In 2008, BN polled a 51.8% lead against Pakatan's 48.2%. In 2013, the tables turned on BN with only 48.7% against Pakatan's 51.3% and it happened because you as an individual and collectively as the rakyat made a stand and proclaimed that "enough is enough" - not as a Malay or a Chinese or an Indian but as Malaysians. Never before have I been so proud to stand amongst my brothers and sisters from different religions and cultures under the blazing hot sun for over two hours just so I can mark an X on two pieces of paper.

Lim Kit Siang recently wrote about the "great Malaysian dream" where he urged Malaysians to stand up in GE13 and "dare to dream the great dream of a Malaysia of justice, good governance, freedom and in which ALL are regarded as Malaysians, first and last."

Help our rural brothers and sisters envision this dream. Help them envision a Malaysia –
  • where all Malaysians are just Malaysians and not categorised by a checkbox;
  • where all races and religion can live in peace and harmony;
  • where all are treated with fairness and equality under the law regardless of race or religion;
  • where corruption of any kind and amount are not viewed as the norm but with utter disgrace and contempt;
  • where freedom of speech is not laced with fear of persecution;
  • where our children are educated with the highest of standards and taught to think outside of the box instead of copying out of one;
  • where our hard earned money laced with blood, sweat and tears are not blatantly spent on the unnecessary;
  • where the government elect are imbued with honesty, integrity, tolerance and respect.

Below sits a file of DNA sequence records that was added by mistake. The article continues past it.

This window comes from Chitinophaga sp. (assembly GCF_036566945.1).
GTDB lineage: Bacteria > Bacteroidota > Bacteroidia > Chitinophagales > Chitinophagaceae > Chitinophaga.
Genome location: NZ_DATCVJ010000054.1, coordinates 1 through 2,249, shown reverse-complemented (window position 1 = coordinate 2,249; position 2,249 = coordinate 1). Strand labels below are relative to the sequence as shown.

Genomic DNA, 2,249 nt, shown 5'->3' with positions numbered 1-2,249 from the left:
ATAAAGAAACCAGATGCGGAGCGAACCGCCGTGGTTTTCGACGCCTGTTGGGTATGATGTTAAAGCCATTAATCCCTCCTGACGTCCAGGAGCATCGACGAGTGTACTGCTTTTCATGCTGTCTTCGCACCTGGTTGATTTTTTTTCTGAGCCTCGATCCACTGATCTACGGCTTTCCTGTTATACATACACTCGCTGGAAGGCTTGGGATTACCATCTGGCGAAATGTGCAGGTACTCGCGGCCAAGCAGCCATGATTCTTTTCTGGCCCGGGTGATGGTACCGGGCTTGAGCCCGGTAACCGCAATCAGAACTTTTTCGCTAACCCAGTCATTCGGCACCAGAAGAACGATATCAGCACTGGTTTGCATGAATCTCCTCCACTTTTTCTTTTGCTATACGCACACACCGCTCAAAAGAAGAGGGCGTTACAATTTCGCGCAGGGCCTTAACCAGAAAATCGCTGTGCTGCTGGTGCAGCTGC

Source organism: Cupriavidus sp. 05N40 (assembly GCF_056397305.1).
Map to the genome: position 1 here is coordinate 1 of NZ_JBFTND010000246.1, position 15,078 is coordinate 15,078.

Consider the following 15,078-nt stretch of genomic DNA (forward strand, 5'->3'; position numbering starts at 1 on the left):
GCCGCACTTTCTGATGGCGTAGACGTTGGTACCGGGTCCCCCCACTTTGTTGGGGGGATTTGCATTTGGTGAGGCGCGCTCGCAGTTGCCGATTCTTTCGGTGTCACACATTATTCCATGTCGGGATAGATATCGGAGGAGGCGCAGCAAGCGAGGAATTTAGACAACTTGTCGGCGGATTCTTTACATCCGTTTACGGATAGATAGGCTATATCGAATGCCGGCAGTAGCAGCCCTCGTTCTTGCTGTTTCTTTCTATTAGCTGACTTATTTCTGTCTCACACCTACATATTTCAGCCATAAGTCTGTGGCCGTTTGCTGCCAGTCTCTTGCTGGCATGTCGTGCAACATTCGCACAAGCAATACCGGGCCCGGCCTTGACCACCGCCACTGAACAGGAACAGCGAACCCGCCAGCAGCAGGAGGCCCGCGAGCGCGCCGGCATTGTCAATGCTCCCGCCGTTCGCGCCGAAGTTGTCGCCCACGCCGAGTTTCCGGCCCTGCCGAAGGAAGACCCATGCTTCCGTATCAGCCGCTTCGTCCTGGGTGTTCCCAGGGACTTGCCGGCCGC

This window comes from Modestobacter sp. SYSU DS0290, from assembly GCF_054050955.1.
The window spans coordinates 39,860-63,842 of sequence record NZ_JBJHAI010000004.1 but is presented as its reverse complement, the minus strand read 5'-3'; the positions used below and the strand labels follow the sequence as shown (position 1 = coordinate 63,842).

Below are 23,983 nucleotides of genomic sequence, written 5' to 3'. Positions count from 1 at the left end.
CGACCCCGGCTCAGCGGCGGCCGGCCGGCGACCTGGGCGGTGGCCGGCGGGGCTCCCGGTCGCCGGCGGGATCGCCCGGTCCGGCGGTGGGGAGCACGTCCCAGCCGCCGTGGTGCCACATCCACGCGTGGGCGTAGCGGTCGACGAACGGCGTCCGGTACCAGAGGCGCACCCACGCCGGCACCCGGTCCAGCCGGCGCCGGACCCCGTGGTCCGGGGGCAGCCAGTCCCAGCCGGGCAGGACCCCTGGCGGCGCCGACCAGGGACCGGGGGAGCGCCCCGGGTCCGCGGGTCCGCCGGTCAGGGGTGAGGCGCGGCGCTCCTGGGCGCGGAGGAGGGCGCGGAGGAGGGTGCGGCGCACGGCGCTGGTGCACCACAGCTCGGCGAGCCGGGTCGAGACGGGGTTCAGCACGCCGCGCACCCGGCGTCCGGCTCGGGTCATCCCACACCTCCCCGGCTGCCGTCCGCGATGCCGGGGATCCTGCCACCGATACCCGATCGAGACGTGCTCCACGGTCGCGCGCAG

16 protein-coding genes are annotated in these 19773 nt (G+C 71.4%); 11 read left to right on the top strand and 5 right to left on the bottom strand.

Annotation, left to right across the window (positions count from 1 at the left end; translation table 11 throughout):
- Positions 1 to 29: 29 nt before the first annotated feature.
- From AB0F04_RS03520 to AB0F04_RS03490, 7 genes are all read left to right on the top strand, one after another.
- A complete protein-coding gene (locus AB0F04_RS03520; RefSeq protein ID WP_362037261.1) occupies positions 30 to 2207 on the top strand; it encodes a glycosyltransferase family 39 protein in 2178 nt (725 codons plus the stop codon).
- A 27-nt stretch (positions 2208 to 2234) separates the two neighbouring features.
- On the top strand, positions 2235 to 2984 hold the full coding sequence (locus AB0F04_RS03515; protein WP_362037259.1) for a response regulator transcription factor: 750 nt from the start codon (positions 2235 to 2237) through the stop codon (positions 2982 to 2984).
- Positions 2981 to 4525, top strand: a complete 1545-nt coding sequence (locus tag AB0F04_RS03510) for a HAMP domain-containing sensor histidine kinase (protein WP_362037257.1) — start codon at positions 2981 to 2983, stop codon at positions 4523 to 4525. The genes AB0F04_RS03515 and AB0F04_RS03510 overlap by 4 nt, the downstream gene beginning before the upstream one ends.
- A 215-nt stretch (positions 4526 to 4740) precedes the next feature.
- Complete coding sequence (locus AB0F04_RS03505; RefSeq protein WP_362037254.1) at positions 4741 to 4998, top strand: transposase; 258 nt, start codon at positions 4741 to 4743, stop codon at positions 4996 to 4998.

• where a rakyat is genuinely proud to declare out loud, "I am a Malaysian, no more no less." 
This is my dream and I am sure you have yours to add on to it.

When Barack Obama took office as the first African-American president of the United States of America in 2009, it gave me hope (and goose bumps) that one day Malaysia will taste the true nature of democracy she craves and so badly needs.

In his speech he said, "For we know that our patchwork heritage is strength, not a weakness. We are a nation of Christians and Muslims, Jews and Hindus - and non-believers. We are shaped by every language and culture, drawn from every end of this Earth; and because we have tasted the bitter swill of civil war and segregation, and emerged from that dark chapter stronger and more united, we cannot help but believe that the old hatreds shall someday pass; that the lines of tribe shall soon dissolve; that as the world grows smaller, our common humanity shall reveal itself; and that America must play its role in ushering in a new era of peace."

Our dreams and hopes for GE13 may have died in the wee hours of Monday, the sixth of May 2013 but there is still hope. Reignite that dream, Malaysia for there is always hope – it will be an uphill climb, one that will without a doubt knock the wind out of you but persevere nonetheless, if not for yourselves then for your children and their children and their children’s children. UBAH! It needs to start with you.


“Hold fast to dreams for if dreams die, life is a broken-winged bird that cannot fly.”
― Langston Hughes